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Svea Nord: Norway's largest coal mine in Spitsbergen

360 degree panorama and photo gallery

Svea Nord is a coal mine that is part of the Nor­we­gi­an mining sett­le­ment Sveagru­va. Svea Nord was ope­ned in 2001 and for a cou­p­le of years it was the main coal mine of Store Nor­ske Spits­ber­gen Kul­kom­pa­ni (SNSK), who also own and run mine 7 clo­se to Lon­gye­ar­by­en. The annu­al pro­duc­tion in Svea Nord was up to 3 mil­li­on tons – not a rele­vant quan­ti­ty on the world mar­ket, but the big­gest pro­duc­ti­vi­ty ever reached in a coal mine in Spits­ber­gen. The impres­si­ve thic­kness of up to 6 metres of the coal seems in Svea did cer­tain­ly help to achie­ve this. As a result, SNSK made some good pro­fits with coal mining in Svea Nord for some years. Pro­fits are the excep­ti­on rather than the rule for coal mining in Spits­ber­gen.

Mining was ter­mi­na­ted in Svea Nord in 2015. Alrea­dy in 2013, SNSK had ope­ned a new coal mine at Lunck­ef­jel­let a bit fur­ther north, but it never came into the sta­ge of pro­duc­ti­ve ope­ra­ti­on. The rea­sons were wit­hin poli­tics and eco­no­my. In 2017, the Nor­we­gi­an government, as the owner of SNSK, deci­ded to put an end to all coal mining in Sveagru­va inclu­ding Svea Nord and Lunck­ef­jel­let.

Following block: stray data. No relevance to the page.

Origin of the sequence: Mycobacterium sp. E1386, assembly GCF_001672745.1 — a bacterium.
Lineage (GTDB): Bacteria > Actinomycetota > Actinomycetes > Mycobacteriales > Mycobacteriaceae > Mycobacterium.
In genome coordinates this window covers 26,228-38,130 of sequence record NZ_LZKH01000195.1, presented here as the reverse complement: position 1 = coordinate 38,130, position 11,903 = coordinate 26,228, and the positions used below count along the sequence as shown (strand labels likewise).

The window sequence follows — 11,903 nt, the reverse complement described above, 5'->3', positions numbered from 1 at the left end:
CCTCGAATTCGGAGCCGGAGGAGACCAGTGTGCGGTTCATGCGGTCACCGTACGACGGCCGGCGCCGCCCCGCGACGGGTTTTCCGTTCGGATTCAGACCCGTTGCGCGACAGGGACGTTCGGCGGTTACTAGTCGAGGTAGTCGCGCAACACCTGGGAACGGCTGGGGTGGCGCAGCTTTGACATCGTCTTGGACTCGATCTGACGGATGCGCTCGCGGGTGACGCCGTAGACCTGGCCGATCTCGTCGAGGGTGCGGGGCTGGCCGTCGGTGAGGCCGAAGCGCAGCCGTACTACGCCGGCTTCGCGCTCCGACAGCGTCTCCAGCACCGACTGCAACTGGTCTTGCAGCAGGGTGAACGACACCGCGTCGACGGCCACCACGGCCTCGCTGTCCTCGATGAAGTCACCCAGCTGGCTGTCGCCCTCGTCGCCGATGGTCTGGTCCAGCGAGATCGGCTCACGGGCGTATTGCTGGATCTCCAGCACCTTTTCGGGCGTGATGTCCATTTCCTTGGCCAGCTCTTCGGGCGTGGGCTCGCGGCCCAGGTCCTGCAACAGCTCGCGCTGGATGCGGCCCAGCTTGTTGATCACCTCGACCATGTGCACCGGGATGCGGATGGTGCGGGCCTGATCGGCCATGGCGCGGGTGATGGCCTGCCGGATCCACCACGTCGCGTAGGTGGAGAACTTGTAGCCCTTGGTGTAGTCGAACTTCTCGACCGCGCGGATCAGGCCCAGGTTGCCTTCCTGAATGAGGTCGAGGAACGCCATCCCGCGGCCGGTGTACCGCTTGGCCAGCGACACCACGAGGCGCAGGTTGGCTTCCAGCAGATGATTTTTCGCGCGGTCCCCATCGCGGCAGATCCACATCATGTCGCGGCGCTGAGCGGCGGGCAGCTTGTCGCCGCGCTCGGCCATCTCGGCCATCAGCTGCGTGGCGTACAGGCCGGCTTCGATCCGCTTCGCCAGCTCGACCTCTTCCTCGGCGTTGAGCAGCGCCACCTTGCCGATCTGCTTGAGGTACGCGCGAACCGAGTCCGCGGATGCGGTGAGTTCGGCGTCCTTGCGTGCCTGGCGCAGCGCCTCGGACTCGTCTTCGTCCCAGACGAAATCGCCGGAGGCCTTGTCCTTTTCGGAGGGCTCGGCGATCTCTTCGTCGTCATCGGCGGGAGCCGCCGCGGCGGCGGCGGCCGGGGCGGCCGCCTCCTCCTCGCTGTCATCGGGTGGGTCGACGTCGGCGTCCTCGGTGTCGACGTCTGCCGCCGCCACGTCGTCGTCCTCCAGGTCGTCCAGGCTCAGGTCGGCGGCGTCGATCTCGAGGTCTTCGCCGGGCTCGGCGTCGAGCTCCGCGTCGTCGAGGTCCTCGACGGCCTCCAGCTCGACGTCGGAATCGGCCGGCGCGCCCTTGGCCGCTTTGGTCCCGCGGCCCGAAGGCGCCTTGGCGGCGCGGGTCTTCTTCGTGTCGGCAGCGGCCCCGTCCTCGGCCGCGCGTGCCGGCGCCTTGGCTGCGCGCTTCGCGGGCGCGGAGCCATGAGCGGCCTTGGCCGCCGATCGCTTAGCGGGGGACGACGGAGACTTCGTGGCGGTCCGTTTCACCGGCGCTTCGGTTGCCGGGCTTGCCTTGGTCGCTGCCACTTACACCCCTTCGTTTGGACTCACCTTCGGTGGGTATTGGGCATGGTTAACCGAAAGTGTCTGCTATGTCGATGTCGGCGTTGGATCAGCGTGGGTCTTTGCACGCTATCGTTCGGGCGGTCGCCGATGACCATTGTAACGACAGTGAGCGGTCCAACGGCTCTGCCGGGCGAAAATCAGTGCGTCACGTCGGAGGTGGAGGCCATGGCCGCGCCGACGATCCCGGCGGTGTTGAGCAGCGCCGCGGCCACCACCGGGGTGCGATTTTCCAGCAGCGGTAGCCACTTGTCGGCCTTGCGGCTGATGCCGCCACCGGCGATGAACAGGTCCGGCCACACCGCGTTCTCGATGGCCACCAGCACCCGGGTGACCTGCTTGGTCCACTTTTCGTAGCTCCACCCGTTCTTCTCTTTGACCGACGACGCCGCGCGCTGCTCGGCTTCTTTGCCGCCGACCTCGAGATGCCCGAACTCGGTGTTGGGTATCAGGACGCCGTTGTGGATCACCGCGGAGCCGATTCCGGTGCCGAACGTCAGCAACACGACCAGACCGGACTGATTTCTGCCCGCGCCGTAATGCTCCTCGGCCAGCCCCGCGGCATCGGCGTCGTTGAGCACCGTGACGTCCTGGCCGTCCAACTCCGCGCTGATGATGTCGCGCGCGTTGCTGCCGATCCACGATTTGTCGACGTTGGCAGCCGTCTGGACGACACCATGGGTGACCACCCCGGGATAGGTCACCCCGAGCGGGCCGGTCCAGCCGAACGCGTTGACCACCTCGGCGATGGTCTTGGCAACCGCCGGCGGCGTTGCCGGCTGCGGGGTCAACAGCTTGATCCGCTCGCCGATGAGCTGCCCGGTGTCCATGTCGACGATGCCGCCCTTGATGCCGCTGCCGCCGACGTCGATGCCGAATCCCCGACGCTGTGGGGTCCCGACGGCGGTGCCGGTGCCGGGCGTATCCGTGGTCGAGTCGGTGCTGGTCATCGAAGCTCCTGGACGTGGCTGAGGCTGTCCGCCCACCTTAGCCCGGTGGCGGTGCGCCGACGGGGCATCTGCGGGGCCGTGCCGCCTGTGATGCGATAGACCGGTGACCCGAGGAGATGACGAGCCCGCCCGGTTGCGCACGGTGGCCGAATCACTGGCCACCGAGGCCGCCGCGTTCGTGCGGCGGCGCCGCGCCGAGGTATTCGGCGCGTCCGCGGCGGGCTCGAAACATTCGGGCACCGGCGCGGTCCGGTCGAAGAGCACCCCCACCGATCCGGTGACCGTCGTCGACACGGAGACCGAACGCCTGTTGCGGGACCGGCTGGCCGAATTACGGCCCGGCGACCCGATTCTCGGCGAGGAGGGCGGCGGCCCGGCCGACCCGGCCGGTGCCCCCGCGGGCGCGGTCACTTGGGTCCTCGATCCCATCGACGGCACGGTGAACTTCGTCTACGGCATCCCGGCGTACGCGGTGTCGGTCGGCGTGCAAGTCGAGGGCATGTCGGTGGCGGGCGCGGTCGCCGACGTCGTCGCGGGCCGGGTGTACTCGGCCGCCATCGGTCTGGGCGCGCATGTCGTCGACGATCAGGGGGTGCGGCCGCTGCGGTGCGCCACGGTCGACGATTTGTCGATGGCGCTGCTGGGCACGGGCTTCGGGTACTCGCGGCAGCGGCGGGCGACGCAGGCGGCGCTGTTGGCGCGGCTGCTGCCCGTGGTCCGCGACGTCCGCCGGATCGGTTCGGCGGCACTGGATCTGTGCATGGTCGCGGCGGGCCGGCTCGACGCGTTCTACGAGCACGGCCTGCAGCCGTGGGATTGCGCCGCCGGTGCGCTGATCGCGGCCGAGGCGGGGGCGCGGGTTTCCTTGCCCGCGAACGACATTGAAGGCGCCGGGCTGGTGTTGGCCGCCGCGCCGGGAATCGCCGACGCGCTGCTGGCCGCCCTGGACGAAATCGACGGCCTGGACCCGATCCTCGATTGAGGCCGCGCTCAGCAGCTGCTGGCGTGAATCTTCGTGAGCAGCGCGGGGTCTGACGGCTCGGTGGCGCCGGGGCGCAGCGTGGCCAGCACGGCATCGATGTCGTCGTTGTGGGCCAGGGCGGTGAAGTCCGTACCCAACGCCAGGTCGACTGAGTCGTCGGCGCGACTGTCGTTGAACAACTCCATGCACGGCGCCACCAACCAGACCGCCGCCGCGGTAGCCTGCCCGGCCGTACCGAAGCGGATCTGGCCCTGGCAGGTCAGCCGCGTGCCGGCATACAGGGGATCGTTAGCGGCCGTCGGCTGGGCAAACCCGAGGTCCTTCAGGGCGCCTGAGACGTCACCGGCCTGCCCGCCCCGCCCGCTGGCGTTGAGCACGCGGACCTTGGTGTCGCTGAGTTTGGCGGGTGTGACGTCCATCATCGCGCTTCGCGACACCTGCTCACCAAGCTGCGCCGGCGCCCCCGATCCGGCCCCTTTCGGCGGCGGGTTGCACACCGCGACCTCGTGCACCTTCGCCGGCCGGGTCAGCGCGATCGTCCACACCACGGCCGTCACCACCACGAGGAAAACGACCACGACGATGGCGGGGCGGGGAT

The Lunck­ef­jel­let mine was alrea­dy clo­sed fore­ver in ear­ly 2019. Svea Nord was under­go­ing the final sta­ges of a com­pre­hen­si­ve cleanup at the time of wri­ting (Febru­a­ry 2020) and is expec­ted to be clo­sed soon in March. Gre­at volu­mes of various mate­ri­als and equip­ment are remo­ved from the mine, espe­cial­ly ever­ything that inclu­des envi­ron­ment­al­ly rele­vant mate­ri­als. Also this mine will then fore­ver be com­ple­te­ly inac­ces­si­ble.

The pan­ora­mas – over­view

Svea Nord map (drawing by the aut­hor, sim­pli­fied)

The sca­le is immense: the main tun­nel, on the left side of this map (but not com­ple­te­ly shown), is more than 10 kilo­me­tres long! It starts in the sett­le­ment of Sveagru­va and ends at Mart­hab­reen, whe­re a road went over the gla­cier to the Lunck­ef­jel­let mine. The­re was ano­t­her entrance/exit at Hög­an­äs­breen.

The area in the sou­thern part of the mine that resem­bles a snow crys­tal is from an ear­ly sta­ge of the histo­ry of Svea Nord. Here, coal pro­duc­tion was star­ted as quick­ly as pos­si­ble, using the so-cal­led “room-and-pil­lar” method whe­re pil­lars of coal are left to sta­bi­li­se the roof at least tem­pora­ri­ly. This method could be taken into ope­ra­ti­on rela­tively quick­ly to make money that was nee­ded to finan­ce pro­duc­tion fur­the­ron. But as lar­ge volu­mes of coal had to be left behind to sta­bi­li­se the roof, it is less eco­no­mi­c­al than the “longwall”-method. Hence, the long­wall method was used as soon as pos­si­ble: here, lar­ge machi­nes break coal on a long wall without lea­ving anything behind.